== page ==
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Volume 7, Issue 1  -  March 1, 2001

Oral Arguments To Be Heard In Farmers' Lawsuit Appeal

The U.S. Tenth Circuit Court of appeals in Denver, Colorado, will hear oral arguments concerning the appeal of the Four Farmers' Lawsuit. The lawsuit was filed January 24, 2000 in U.S. District Court in Denver claiming the federal government's refusal to implement statutory law requiring market regulation, antitrust action and foreign currency exchange stabilization has damaged ag producers. The federal district judge dismissed the case as a political question. That dismissal was appealed to the Tenth Circuit.

Tuesday, March 13, 2001, at 9:00 a.m. at the Byron White U.S. Courthouse, 1823 Stout St., Denver, the appeals court will hear oral arguments concerning the dismissal of Schroder et al. v. Clinton et al., case number 00-1357, known as the Four Farmers' Suit. The suit seeks to compel the government to obey its own laws that require maintenance of market conditions which affect farm prices, protect consumer interests and provide stability in international monetary policy. The suit finds authority in many laws enacted over the years as recently as 1990 and as far back and 1933.

The four farmer plaintiffs, Dr. Eugene Schroder of Colorado, Ed Petrowsky of Kansas, Russell Grider and Wesley Myers of New Mexico are supported by numerous individuals, the American Coalition of Consumers and Agricultural Producers (ACCAP) and several state Commissioners of Agriculture and Attorneys General, including Colorado, are studying possible action. The plaintiffs seek relief from government inaction that has resulted in the presently unsustainable condition of the nation's family farmers. Named as defendants are the U.S. President, U.S. Secretary of Agriculture, U.S. Secretary of Treasury and the United States of America.

The plaintiffs charge the defendants with failure to provide and maintain a proper economic balance of income parity as required by emergency statute. The Plaintiffs further contend that the defendants have intentionally, willfully and deliberately failed and refused to perform their statutory obligations, directly causing damage to the plaintiffs and others within their class.

The complaint says that a declared state of National Emergency, with all incidental powers of control, was imposed over Agriculture on May 12, 1933 Agriculture Adjustment Act. It also maintains that agriculture was impressed into service with a National Public Interest by Roosevelt's New Deal Congress. While the Act was to be temporary in nature, it has yet to be terminated 68 years later.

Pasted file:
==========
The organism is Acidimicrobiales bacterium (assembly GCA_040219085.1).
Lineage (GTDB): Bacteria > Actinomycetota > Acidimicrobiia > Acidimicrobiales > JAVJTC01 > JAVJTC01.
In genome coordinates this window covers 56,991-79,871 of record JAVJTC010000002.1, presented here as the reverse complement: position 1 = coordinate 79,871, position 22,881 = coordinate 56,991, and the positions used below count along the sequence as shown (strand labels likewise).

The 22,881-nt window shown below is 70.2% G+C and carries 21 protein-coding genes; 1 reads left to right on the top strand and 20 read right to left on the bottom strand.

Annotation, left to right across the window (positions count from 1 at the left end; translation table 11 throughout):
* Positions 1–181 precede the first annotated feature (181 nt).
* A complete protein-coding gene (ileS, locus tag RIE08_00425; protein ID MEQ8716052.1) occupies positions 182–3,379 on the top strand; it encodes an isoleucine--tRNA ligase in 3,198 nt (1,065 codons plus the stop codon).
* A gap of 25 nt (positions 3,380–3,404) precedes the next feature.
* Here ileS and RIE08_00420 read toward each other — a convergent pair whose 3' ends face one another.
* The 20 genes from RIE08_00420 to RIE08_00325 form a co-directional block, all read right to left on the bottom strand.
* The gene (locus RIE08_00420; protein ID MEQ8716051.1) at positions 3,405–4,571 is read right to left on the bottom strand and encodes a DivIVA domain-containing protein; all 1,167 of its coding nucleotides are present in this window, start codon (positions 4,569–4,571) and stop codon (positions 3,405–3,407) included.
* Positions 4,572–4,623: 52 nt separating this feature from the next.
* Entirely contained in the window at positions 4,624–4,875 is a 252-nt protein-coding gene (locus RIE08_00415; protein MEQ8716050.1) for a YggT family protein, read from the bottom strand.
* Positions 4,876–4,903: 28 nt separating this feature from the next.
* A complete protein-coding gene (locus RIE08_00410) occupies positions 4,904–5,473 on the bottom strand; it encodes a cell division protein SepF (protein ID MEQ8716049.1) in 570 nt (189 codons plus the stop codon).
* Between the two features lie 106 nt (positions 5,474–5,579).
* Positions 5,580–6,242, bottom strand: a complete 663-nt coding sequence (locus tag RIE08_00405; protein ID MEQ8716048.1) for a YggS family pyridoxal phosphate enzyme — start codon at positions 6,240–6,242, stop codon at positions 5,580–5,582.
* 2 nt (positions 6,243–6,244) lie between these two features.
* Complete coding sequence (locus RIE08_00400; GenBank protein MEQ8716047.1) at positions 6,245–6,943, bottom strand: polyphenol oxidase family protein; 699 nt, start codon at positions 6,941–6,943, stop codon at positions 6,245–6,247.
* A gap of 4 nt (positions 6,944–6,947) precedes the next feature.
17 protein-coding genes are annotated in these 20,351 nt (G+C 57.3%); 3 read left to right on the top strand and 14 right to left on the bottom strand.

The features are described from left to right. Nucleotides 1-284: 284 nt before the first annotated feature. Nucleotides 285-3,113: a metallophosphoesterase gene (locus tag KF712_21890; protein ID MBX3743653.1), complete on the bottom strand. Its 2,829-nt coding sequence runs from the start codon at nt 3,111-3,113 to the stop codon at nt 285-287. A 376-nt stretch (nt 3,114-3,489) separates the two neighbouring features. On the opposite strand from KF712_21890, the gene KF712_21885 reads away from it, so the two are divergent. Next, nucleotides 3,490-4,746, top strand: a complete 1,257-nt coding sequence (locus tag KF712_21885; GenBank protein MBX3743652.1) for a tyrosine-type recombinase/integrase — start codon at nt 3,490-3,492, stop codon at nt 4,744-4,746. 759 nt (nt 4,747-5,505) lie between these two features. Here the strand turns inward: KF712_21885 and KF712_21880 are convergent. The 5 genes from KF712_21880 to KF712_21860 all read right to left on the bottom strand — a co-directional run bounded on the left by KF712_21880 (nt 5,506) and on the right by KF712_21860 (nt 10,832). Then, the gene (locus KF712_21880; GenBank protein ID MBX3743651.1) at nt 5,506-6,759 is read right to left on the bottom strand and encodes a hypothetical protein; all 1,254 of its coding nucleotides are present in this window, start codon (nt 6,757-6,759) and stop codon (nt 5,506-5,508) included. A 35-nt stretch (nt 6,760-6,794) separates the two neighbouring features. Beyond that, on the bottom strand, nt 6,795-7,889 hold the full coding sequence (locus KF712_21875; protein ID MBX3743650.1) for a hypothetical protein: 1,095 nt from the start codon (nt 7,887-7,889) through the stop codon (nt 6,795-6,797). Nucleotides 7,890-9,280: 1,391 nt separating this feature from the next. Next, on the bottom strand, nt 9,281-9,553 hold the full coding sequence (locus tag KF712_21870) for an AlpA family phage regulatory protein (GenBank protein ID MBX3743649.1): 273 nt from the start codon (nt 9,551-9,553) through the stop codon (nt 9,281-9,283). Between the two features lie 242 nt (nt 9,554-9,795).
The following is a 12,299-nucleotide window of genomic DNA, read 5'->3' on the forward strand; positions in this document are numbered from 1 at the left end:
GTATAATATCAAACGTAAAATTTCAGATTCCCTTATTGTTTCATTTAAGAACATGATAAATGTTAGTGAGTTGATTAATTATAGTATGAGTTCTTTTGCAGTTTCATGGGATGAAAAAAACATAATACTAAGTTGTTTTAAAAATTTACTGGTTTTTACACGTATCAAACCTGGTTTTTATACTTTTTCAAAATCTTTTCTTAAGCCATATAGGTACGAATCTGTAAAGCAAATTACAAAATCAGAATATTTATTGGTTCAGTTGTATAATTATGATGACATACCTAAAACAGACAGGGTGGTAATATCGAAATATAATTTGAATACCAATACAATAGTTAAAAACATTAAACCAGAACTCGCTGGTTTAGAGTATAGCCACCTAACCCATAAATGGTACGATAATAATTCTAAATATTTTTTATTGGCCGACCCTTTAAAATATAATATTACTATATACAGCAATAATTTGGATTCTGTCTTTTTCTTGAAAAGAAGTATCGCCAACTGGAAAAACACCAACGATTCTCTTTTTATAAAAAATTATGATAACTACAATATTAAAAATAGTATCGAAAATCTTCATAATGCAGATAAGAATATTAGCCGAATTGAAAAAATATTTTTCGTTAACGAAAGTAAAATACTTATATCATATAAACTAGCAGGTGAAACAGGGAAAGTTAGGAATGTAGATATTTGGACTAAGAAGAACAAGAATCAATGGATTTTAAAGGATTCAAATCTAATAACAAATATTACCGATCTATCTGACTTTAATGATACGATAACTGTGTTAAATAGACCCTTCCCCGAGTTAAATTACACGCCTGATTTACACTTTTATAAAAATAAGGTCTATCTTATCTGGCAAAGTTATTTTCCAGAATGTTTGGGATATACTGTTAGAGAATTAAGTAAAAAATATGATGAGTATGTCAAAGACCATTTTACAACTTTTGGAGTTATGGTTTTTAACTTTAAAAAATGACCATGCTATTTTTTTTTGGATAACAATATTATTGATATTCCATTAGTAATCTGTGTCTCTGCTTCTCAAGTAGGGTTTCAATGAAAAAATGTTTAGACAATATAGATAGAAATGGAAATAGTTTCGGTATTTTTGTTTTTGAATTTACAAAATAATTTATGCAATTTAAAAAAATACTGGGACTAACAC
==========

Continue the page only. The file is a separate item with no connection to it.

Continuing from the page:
Dr. Schroder reasons that since every succeeding president has shown no interest in declaring the emergency terminated and giving up emergency regulatory powers, the current president should be required to follow the legal mandates regarding how those powers are used.

"It isn't just a farm issue," he said. "Consumers should know that the price of groceries has little relation to the price farmers are paid for their production. They need to consider what will happen when corporate farms squeeze out the few family farmers remaining. They need to think about what will happen to the price and quality of food when these corporations achieve a total monopoly.

Arguing the appeal for the plaintiffs will be Walker P. Todd of Chagrin Falls, Ohio. Mr. Todd is an attorney and economic consultant, former assistant general counsel and research officer at the Federal Reserve Bank of Cleveland, and also formerly an officer in the Legal Department at the Federal Reserve Bank of New York.

For information about attending the hearing (seating is quite limited within the courtroom, contact (in Colorado) Don Lock at 710-523-4248, or Don Sell at 719-523-6775 for alternative arrangements. The ACCAP can be contacted at 316-546-2465. The District court version of the Complaint, No 00-AP-154, and related information can be viewed or downloaded electronically a www.buffalo-creek-press.com, then select "click here for lawsuit." Press inquiries should be directed to Mr. Todd at 440-338-1169 or to Dr. Schroder at 719-523-4762.

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